Unintentional intramuscular administration of tPA/DNase for pleural infection.

Popowicz N, Nash M, Lee YC - Respirol Case Rep (2014)

Coronal computed tomography chest slice showing (a) the intercostal catheter reflected away from the chest with the tip resting 30 mm from the pleural cavity; (b) a locule of pleural effusion; and (c) the raised left hemidiaphragm.
© Copyright Policy - open-access
Related In: Results  -  Collection

License
Show All Figures
getmorefigures.php?uid=PMC4263497&req=5

fig01: Coronal computed tomography chest slice showing (a) the intercostal catheter reflected away from the chest with the tip resting 30 mm from the pleural cavity; (b) a locule of pleural effusion; and (c) the raised left hemidiaphragm.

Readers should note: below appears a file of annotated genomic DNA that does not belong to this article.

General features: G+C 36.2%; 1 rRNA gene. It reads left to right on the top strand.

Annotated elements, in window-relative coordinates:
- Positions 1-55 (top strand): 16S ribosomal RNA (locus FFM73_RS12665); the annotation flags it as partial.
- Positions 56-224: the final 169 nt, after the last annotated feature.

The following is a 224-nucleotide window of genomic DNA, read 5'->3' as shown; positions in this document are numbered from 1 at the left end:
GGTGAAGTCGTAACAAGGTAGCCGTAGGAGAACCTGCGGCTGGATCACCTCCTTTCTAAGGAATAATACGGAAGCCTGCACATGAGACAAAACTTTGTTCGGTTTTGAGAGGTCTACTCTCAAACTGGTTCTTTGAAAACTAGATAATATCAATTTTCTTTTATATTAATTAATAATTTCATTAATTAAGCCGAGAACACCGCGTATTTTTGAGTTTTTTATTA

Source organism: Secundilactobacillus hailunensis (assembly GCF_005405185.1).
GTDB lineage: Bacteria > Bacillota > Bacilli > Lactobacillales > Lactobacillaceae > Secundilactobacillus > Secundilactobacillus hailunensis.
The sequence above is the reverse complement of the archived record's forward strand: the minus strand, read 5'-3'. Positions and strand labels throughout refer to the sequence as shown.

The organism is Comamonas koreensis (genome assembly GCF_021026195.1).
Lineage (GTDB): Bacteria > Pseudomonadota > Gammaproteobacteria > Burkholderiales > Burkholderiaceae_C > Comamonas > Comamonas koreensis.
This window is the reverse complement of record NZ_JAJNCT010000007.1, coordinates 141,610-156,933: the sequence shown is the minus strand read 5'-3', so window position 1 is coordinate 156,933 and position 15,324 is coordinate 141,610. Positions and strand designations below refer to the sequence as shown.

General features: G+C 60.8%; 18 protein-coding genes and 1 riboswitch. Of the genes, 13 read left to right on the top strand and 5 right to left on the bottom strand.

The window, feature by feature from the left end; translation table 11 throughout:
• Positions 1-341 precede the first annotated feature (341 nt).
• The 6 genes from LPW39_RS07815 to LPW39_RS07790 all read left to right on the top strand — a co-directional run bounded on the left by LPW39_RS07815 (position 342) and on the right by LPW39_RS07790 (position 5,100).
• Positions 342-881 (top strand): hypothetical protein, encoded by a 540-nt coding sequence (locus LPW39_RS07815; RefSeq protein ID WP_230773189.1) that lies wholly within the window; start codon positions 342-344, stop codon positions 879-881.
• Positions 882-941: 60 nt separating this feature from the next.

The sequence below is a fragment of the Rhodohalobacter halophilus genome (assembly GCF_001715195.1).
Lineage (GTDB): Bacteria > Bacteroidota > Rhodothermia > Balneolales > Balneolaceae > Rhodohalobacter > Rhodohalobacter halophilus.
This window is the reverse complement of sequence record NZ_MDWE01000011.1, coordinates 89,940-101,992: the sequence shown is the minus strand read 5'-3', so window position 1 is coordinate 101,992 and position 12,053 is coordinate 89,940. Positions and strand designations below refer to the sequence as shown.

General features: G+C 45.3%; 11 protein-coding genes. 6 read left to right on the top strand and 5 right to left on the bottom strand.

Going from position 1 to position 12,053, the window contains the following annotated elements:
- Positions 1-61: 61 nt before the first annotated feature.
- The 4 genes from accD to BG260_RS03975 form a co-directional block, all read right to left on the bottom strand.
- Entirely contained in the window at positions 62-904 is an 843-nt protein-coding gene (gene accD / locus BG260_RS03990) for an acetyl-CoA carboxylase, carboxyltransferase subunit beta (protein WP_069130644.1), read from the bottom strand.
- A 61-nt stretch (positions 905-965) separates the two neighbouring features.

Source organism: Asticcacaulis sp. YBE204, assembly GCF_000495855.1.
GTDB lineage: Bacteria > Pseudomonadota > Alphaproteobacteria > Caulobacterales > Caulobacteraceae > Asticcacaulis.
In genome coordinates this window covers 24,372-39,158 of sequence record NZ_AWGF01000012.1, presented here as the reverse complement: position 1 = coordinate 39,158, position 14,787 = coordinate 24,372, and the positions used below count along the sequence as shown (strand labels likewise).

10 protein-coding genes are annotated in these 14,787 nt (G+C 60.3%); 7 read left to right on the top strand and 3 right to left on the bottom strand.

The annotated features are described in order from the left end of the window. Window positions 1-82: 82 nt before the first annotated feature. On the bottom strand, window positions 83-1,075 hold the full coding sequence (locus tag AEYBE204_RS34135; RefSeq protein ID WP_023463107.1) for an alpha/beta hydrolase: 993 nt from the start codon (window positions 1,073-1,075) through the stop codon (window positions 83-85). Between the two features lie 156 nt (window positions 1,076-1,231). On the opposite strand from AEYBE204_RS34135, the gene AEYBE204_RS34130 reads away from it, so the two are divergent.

Mentions: A subsequent computed tomography (CT) scan performed 18 h following completion of tPA/DNase therapy showed the distal end of the ICC was not positioned in the pleural cavity but approximately 30 mm outside it (Fig. 1). The tip of the ICC terminated in a fat plane between the Latissimus dorsi and Teres major, level with the inferior angle of the scapula. Some soft tissue swelling was seen around the distal end of the ICC, presumably because of residual fluid. Although it is possible that drain migration occurred during the course of tPA/DNase instillation, these images together with the lack of fluid drainage (after administration of fibrinolytics) strongly suggested that the majority of tPA/DNase doses were delivered not intrapleurally, but into the subcutaneous tissue/muscles. There were however no evidence of inflammation, necrosis, or other significant complications on CT. Throughout the course of treatment, the patient was relatively asymptomatic, and only experienced some mild local pain from the tPA/DNase instillations.